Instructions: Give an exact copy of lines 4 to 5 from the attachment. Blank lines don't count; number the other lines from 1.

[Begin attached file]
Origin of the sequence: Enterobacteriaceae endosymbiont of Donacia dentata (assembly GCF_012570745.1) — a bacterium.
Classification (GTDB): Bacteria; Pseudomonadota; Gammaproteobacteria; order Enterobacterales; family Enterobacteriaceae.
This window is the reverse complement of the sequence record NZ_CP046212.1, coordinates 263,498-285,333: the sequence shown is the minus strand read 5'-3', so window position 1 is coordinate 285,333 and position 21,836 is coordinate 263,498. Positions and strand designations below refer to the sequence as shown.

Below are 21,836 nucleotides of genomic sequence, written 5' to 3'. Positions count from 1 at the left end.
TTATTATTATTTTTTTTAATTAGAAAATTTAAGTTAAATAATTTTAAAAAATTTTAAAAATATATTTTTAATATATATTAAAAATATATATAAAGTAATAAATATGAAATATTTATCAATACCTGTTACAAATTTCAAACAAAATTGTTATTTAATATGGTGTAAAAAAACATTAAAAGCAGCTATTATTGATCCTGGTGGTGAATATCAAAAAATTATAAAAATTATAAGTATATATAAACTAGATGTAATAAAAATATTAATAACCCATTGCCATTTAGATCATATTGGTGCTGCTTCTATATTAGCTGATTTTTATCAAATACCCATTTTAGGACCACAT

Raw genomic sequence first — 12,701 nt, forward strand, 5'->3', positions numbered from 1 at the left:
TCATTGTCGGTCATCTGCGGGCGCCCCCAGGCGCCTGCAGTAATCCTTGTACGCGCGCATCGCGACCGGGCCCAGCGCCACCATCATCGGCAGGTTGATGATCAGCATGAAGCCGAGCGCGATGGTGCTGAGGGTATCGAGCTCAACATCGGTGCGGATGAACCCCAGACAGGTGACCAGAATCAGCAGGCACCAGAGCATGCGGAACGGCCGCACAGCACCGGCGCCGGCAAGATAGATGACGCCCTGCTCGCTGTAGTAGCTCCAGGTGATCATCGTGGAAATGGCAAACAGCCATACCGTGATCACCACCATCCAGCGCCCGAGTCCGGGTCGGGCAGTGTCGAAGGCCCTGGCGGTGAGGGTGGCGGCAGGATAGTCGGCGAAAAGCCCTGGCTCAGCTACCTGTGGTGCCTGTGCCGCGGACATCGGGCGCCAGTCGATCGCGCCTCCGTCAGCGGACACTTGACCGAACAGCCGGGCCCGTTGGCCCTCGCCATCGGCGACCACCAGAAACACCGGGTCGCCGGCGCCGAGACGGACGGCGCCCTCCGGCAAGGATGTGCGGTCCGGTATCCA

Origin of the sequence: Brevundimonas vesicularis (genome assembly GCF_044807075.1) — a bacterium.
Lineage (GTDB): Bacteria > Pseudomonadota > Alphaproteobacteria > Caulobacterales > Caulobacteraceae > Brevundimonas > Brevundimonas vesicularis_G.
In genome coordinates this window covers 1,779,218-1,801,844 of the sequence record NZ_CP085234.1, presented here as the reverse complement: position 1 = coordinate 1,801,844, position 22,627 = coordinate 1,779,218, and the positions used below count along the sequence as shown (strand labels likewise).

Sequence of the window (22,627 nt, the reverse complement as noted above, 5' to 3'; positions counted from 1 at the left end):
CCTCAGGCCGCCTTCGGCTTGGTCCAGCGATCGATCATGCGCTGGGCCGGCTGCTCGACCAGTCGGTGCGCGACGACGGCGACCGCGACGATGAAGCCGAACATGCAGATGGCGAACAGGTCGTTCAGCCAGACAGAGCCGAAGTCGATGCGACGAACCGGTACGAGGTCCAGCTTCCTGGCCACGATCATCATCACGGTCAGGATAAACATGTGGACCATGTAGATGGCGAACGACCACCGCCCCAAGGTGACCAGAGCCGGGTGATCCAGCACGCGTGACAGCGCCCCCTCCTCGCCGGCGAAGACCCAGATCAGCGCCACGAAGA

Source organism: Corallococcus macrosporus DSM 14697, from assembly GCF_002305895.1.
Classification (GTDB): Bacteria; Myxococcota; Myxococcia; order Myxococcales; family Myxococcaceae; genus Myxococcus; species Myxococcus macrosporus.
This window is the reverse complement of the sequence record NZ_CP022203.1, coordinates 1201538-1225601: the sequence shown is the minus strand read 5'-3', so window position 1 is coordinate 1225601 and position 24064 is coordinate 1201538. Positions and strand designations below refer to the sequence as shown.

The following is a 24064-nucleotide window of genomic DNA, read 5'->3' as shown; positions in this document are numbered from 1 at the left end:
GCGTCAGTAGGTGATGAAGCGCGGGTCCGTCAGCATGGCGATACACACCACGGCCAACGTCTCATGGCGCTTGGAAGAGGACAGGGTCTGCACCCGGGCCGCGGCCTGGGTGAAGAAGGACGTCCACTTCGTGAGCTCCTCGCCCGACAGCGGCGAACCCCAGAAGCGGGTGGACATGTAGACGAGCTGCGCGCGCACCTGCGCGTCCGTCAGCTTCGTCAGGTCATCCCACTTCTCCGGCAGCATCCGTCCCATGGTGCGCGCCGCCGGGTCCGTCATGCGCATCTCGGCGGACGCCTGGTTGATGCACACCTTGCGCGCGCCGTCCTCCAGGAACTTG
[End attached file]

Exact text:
Below are 21,836 nucleotides of genomic sequence, written 5' to 3'. Positions count from 1 at the left end.
TTATTATTATTTTTTTTAATTAGAAAATTTAAGTTAAATAATTTTAAAAAATTTTAAAAATATATTTTTAATATATATTAAAAATATATATAAAGTAATAAATATGAAATATTTATCAATACCTGTTACAAATTTCAAACAAAATTGTTATTTAATATGGTGTAAAAAAACATTAAAAGCAGCTATTATTGATCCTGGTGGTGAATATCAAAAAATTATAAAAATTATAAGTATATATAAACTAGATGTAATAAAAATATTAATAACCCATTGCCATTTAGATCATATTGGTGCTGCTTCTATATTAGCTGATTTTTATCAAATACCCATTTTAGGACCACAT